Bible Colleges were first established in the late1880’s to prepare lay and semiprofessional workers for the church. A. B. Simpson, founder of Nyack Missionary Training Institute (1881), was concerned primarily for the unenlightened peoples of the world and the preparation of missionaries to help meet their needs. Dwight L. Moody, founder of Moody Bible Institute (1886), directed his attention to the urban centers of America as well as to foreign lands. The colleges they founded became the pattern for a new expression in higher education.
Although it is impossible to obtain an accurate count of the Bible colleges in North America today, an estimate of 600 is probably conservative. Many missionaries, pastors, evangelists, Christian education directors, church musicians, and others have been educated in a Bible college.
From the beginning, the Bible college movement has been dynamic — not only in the rapid multiplication of its colleges, but in the expansion of its programs. This dynamism is apparent in the effort to improve the quality of education by extending two-year courses to three, four, and five years, making admissions requirements more stringent, increasing the general studies component and implementing other changes.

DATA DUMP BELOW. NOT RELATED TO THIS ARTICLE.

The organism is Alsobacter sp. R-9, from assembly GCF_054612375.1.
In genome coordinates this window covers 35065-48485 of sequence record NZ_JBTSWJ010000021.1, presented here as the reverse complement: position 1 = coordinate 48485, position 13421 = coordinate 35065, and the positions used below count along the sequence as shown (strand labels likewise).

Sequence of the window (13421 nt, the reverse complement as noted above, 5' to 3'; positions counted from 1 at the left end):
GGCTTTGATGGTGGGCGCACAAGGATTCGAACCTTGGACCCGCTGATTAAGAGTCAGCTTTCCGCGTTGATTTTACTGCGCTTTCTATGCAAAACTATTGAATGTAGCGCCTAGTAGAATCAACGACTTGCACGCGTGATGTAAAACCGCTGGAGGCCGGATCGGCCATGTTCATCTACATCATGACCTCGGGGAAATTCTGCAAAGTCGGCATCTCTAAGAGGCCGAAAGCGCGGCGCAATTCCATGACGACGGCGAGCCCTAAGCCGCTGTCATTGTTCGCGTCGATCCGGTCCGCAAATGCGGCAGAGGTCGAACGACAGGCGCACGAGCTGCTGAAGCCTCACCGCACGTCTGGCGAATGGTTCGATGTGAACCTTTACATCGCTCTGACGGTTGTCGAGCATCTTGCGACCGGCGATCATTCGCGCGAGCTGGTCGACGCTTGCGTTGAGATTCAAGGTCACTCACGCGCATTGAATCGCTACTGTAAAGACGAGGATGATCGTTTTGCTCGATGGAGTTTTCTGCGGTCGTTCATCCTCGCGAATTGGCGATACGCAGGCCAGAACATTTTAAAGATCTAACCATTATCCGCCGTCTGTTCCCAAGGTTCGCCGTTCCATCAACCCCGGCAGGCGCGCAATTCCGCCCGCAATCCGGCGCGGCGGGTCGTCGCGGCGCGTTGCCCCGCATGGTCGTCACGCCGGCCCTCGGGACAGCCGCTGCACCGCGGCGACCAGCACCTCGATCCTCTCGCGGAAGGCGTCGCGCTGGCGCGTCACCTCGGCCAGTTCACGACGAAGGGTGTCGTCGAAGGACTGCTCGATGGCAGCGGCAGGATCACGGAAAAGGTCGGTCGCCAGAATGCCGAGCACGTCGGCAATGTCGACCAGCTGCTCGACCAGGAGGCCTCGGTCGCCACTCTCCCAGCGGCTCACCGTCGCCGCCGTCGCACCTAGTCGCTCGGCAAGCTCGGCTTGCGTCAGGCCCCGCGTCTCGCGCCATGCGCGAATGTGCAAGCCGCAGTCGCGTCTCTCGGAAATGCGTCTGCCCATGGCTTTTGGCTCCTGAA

Caribbean Bible Colleges
The Bible college movement in the Caribbean appears to have emerged from the need for training for ministry in the region. While the extent of the evangelical Bible college movement in the Caribbean is unclear, colleges exist in the four major language groups—English, Spanish, French and Dutch. Different lists have identified as many as 89 such schools. Many of these schools were established by denominational bodies and in collaboration with missionaries and have training for ministry as their primary objective. The curricula of these schools follow the pattern of the traditional bible college including biblical, theological, general and professional studies and emphasize spiritual formation and practical ministry. The schools offer programmes lasting between one and four years leading to a certificate, diploma, baccalaureate or masters degree through traditional and non-traditional delivery systems.